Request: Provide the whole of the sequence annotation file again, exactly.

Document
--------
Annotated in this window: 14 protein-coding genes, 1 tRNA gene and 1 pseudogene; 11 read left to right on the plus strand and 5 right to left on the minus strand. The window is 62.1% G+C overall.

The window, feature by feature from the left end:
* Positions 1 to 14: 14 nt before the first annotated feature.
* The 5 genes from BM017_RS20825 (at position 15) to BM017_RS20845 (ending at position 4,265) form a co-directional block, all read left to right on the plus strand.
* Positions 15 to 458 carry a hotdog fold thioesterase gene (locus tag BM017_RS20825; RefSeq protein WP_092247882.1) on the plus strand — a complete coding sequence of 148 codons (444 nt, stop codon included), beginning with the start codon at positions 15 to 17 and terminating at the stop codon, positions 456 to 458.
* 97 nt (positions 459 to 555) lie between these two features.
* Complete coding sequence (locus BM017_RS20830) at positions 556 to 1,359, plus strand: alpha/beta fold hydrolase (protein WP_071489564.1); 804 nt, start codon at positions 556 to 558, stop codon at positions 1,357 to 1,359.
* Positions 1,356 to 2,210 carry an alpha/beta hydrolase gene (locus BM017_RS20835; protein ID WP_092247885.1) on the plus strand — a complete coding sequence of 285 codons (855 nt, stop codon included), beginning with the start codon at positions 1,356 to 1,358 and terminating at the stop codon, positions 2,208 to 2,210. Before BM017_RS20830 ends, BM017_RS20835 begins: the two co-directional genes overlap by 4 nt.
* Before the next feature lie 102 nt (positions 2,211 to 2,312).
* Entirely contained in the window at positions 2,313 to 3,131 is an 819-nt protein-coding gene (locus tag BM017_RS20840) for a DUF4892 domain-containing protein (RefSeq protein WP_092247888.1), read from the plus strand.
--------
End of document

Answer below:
Annotated in this window: 14 protein-coding genes, 1 tRNA gene and 1 pseudogene; 11 read left to right on the plus strand and 5 right to left on the minus strand. The window is 62.1% G+C overall.

The window, feature by feature from the left end:
* Positions 1 to 14: 14 nt before the first annotated feature.
* The 5 genes from BM017_RS20825 (at position 15) to BM017_RS20845 (ending at position 4,265) form a co-directional block, all read left to right on the plus strand.
* Positions 15 to 458 carry a hotdog fold thioesterase gene (locus tag BM017_RS20825; RefSeq protein WP_092247882.1) on the plus strand — a complete coding sequence of 148 codons (444 nt, stop codon included), beginning with the start codon at positions 15 to 17 and terminating at the stop codon, positions 456 to 458.
* 97 nt (positions 459 to 555) lie between these two features.
* Complete coding sequence (locus BM017_RS20830) at positions 556 to 1,359, plus strand: alpha/beta fold hydrolase (protein WP_071489564.1); 804 nt, start codon at positions 556 to 558, stop codon at positions 1,357 to 1,359.
* Positions 1,356 to 2,210 carry an alpha/beta hydrolase gene (locus BM017_RS20835; protein ID WP_092247885.1) on the plus strand — a complete coding sequence of 285 codons (855 nt, stop codon included), beginning with the start codon at positions 1,356 to 1,358 and terminating at the stop codon, positions 2,208 to 2,210. Before BM017_RS20830 ends, BM017_RS20835 begins: the two co-directional genes overlap by 4 nt.
* Before the next feature lie 102 nt (positions 2,211 to 2,312).
* Entirely contained in the window at positions 2,313 to 3,131 is an 819-nt protein-coding gene (locus tag BM017_RS20840) for a DUF4892 domain-containing protein (RefSeq protein WP_092247888.1), read from the plus strand.